When Charles Busch is good he is very, very good, but when he’s bad – yes I know it should read – he’s even better. But in this case he is unfortunately not. I am still convalescing over my disappointment with Mr. Busch’s latest effort – “The Third Story”. It’s complicated, convoluted, too long and not up to his high comic standards. Both in his writing and in his performance. Do I dare say it’s boring?
I last saw Mr. Busch in Die Mommie Die! And it was terrific. He was terrific. Carl Andress did an absolutely marvelous job directing the comedy. It was hysterically funny. Mr. Andress has also directed “The Third Story” – and I wonder what’s happened or not happened as the case may be.
Perhaps it’s the theory put forth by Mr. Busch that the first two ideas for stories are not as good as “The Third Story” – the third being more real and honest. Then why do we have three simultaneous stories that make up “The Third Story”? Why not concentrate on the best and forego the first two?
Perhaps it’s that Mr. Busch has relinquished his role as “the star” to the wonderful Kathleen Turner who plays a 1940’s screenwriter down on her heels, pretty much washed up in Hollywood (even with an Oscar), drinking heavily and has the House Un-American honchos after her while attempting to get her son (a writer also – a very capable Jonathan Walker who doubles as Queenie Bartlett’s son Steve) to help her write a screenplay for the aforementioned Queenie – another down on her Joan Crawford f*** me pumps actress friend in the guise of Mr. Busch. Kathleen Turner is excellent at keeping the drama afloat while the other crazy tales whirl about her. Doubling as the Germanic Doctor Rutenspitz, Ms. Turner gets involved, almost against her will, in the twisted plots.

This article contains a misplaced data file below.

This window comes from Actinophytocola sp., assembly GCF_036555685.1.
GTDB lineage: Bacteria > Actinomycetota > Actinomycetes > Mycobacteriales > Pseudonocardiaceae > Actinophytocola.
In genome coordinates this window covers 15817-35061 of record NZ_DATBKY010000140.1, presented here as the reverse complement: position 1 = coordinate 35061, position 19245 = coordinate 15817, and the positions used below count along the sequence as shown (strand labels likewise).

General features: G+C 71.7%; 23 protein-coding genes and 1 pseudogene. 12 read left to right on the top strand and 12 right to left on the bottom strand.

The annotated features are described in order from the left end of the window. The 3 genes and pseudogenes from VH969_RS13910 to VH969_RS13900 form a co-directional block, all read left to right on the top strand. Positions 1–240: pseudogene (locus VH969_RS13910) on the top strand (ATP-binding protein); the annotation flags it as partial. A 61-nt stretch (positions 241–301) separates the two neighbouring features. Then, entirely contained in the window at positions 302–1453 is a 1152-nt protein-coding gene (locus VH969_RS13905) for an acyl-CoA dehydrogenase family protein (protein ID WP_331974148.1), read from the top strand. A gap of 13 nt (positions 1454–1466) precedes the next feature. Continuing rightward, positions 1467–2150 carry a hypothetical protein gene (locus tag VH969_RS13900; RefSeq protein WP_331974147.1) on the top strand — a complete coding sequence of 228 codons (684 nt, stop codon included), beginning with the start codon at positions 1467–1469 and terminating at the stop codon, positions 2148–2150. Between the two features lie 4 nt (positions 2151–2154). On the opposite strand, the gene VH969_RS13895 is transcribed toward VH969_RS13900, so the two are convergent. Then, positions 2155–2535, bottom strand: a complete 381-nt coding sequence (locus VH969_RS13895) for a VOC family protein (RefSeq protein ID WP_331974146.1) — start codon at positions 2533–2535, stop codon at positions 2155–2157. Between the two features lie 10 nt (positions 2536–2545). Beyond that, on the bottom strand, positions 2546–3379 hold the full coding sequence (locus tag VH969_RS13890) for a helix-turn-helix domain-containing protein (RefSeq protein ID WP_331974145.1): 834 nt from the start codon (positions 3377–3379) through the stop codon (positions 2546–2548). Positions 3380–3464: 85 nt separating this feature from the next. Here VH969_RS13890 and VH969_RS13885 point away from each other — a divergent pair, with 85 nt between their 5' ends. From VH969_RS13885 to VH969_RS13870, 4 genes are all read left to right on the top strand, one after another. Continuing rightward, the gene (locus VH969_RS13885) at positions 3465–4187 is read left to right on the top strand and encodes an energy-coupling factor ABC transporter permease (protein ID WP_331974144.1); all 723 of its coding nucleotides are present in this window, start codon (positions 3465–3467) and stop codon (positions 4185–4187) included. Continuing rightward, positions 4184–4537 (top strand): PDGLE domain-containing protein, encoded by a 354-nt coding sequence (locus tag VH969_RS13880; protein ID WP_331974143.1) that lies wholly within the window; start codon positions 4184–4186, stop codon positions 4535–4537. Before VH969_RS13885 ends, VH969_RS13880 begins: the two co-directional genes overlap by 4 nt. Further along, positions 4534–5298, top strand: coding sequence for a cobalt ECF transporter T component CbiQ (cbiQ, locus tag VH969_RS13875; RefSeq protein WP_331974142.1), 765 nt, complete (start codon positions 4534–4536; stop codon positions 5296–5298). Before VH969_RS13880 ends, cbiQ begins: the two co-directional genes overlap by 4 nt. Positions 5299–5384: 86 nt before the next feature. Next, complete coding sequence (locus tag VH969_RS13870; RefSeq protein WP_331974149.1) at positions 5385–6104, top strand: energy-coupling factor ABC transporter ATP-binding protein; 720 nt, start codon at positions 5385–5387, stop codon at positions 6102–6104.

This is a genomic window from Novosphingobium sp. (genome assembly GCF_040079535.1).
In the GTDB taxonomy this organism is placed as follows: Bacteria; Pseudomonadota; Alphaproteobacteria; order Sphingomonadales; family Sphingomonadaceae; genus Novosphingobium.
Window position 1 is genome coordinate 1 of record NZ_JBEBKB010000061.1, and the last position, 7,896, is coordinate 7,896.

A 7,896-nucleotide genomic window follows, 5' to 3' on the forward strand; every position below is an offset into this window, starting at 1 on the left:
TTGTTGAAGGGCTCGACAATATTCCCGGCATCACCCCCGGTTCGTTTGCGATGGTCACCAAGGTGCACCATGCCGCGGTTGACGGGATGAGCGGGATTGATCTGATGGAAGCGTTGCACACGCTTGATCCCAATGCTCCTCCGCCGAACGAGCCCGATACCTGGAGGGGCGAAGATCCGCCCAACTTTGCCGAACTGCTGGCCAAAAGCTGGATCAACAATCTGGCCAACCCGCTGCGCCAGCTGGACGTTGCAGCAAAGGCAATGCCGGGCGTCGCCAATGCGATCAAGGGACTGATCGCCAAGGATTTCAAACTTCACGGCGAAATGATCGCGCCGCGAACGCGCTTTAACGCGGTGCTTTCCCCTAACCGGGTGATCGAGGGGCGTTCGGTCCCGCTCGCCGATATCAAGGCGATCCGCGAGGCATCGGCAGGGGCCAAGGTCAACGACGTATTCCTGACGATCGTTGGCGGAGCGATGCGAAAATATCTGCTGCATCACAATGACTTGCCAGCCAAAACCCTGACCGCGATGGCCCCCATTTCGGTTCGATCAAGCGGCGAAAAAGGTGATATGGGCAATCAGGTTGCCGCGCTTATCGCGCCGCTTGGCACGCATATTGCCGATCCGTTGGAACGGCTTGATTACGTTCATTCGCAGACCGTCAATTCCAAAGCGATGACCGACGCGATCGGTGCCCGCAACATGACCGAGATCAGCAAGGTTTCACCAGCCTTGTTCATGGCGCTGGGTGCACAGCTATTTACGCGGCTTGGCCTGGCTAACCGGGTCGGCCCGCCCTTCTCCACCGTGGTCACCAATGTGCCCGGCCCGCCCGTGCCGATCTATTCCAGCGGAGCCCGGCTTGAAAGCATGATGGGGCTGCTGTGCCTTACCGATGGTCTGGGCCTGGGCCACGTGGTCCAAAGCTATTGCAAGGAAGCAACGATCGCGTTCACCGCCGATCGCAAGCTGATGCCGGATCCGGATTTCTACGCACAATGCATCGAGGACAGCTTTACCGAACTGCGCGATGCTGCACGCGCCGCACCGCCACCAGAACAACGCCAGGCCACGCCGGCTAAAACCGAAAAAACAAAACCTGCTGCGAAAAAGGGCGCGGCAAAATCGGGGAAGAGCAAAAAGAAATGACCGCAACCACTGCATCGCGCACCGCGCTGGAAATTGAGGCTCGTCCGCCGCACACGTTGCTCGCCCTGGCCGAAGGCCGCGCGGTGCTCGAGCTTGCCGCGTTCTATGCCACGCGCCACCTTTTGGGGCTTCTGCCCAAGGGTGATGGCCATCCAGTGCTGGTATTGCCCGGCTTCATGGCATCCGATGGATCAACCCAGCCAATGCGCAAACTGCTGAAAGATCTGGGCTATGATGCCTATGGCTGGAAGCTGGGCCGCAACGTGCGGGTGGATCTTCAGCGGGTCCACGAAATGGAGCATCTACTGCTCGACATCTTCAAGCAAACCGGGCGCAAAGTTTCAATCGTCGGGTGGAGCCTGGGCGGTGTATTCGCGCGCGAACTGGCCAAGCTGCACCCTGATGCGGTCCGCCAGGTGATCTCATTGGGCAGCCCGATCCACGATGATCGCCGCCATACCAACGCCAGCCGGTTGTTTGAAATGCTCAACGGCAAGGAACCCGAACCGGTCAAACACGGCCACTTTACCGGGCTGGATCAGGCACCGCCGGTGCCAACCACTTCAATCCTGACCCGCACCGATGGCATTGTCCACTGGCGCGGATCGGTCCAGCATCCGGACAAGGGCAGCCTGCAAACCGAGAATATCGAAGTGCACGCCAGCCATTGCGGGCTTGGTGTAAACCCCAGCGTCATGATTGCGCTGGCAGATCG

Then there is a sci-fi story with frigid Dr. Constance Hudson (an incredible Jennifer Van Dyck) who has come up with a formula for identical replication of humans. Of course the formula gets stolen. She is assisted by Scott Parkinson – Zygote – a lab test tube baby experiment gone awry. Mr. Busch certainly is not lacking in the imagination department.
Then we have a “fairy tale” with a Russian Princess and a witch (Mr. Busch) who is going to make her into two people so that she can have the Prince. All three tales meet up somewhere in the middle of Act I and you might be wise to buy a navigational device to help steer you through to the ending. Clue: Twins are very important.
Perhaps it’s that Mr. Busch doesn’t get to wear the flashiest outfits. Sarah Rafferty playing Verna and Princess Vasalisa sports such finery in this production. Especially a wide brimmed black feathered hat that is to die for! Costumes by Gregory Gale are knockouts. I wish the same could be said for the comedy. It’s sporadic at best. We get to see Mr. Busch as the movie star Queenie Bartlett do her double takes and double entendres and as the Witch Baba Yaga in fashionable rags but he seems a bit frayed around the edges. He’s playing with fire when he writes a line like – “Nothing good can come of this.”
At the Lucille Lortel Theatre www.mcctheater.org